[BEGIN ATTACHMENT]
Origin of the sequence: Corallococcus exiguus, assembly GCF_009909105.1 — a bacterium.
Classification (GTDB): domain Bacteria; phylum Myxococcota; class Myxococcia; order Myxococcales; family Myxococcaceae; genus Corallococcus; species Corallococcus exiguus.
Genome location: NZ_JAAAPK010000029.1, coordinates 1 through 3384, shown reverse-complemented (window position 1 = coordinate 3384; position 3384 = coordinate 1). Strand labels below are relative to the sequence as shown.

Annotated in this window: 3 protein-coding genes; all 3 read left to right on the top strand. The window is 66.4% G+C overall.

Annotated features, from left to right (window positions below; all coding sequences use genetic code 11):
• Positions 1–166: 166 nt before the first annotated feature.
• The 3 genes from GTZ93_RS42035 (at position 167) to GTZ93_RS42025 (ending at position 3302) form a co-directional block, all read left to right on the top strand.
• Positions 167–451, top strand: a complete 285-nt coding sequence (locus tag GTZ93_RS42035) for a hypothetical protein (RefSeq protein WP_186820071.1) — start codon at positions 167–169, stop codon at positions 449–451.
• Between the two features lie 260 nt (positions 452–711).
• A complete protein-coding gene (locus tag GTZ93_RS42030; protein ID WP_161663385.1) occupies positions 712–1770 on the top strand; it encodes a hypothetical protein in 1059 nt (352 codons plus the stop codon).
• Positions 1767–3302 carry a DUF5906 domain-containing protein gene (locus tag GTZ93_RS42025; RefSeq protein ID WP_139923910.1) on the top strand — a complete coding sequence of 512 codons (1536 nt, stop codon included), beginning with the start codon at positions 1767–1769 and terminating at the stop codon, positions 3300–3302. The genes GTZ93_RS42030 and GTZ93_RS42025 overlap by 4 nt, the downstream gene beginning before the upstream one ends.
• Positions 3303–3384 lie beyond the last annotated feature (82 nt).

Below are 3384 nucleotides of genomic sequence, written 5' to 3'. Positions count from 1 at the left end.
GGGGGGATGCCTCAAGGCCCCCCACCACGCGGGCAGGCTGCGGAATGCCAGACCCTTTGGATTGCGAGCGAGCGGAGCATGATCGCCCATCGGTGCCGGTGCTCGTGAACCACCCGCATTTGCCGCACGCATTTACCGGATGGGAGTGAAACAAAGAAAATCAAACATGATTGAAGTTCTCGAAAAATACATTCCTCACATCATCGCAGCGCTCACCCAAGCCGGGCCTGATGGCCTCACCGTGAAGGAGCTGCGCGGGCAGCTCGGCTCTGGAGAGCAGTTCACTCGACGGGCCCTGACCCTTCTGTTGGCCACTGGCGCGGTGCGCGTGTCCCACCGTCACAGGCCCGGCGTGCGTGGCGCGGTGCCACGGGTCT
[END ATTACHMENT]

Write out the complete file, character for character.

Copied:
Origin of the sequence: Corallococcus exiguus, assembly GCF_009909105.1 — a bacterium.
Classification (GTDB): domain Bacteria; phylum Myxococcota; class Myxococcia; order Myxococcales; family Myxococcaceae; genus Corallococcus; species Corallococcus exiguus.
Genome location: NZ_JAAAPK010000029.1, coordinates 1 through 3384, shown reverse-complemented (window position 1 = coordinate 3384; position 3384 = coordinate 1). Strand labels below are relative to the sequence as shown.

Annotated in this window: 3 protein-coding genes; all 3 read left to right on the top strand. The window is 66.4% G+C overall.

Annotated features, from left to right (window positions below; all coding sequences use genetic code 11):
• Positions 1–166: 166 nt before the first annotated feature.
• The 3 genes from GTZ93_RS42035 (at position 167) to GTZ93_RS42025 (ending at position 3302) form a co-directional block, all read left to right on the top strand.
• Positions 167–451, top strand: a complete 285-nt coding sequence (locus tag GTZ93_RS42035) for a hypothetical protein (RefSeq protein WP_186820071.1) — start codon at positions 167–169, stop codon at positions 449–451.
• Between the two features lie 260 nt (positions 452–711).
• A complete protein-coding gene (locus tag GTZ93_RS42030; protein ID WP_161663385.1) occupies positions 712–1770 on the top strand; it encodes a hypothetical protein in 1059 nt (352 codons plus the stop codon).
• Positions 1767–3302 carry a DUF5906 domain-containing protein gene (locus tag GTZ93_RS42025; RefSeq protein ID WP_139923910.1) on the top strand — a complete coding sequence of 512 codons (1536 nt, stop codon included), beginning with the start codon at positions 1767–1769 and terminating at the stop codon, positions 3300–3302. The genes GTZ93_RS42030 and GTZ93_RS42025 overlap by 4 nt, the downstream gene beginning before the upstream one ends.
• Positions 3303–3384 lie beyond the last annotated feature (82 nt).

Below are 3384 nucleotides of genomic sequence, written 5' to 3'. Positions count from 1 at the left end.
GGGGGGATGCCTCAAGGCCCCCCACCACGCGGGCAGGCTGCGGAATGCCAGACCCTTTGGATTGCGAGCGAGCGGAGCATGATCGCCCATCGGTGCCGGTGCTCGTGAACCACCCGCATTTGCCGCACGCATTTACCGGATGGGAGTGAAACAAAGAAAATCAAACATGATTGAAGTTCTCGAAAAATACATTCCTCACATCATCGCAGCGCTCACCCAAGCCGGGCCTGATGGCCTCACCGTGAAGGAGCTGCGCGGGCAGCTCGGCTCTGGAGAGCAGTTCACTCGACGGGCCCTGACCCTTCTGTTGGCCACTGGCGCGGTGCGCGTGTCCCACCGTCACAGGCCCGGCGTGCGTGGCGCGGTGCCACGGGTCT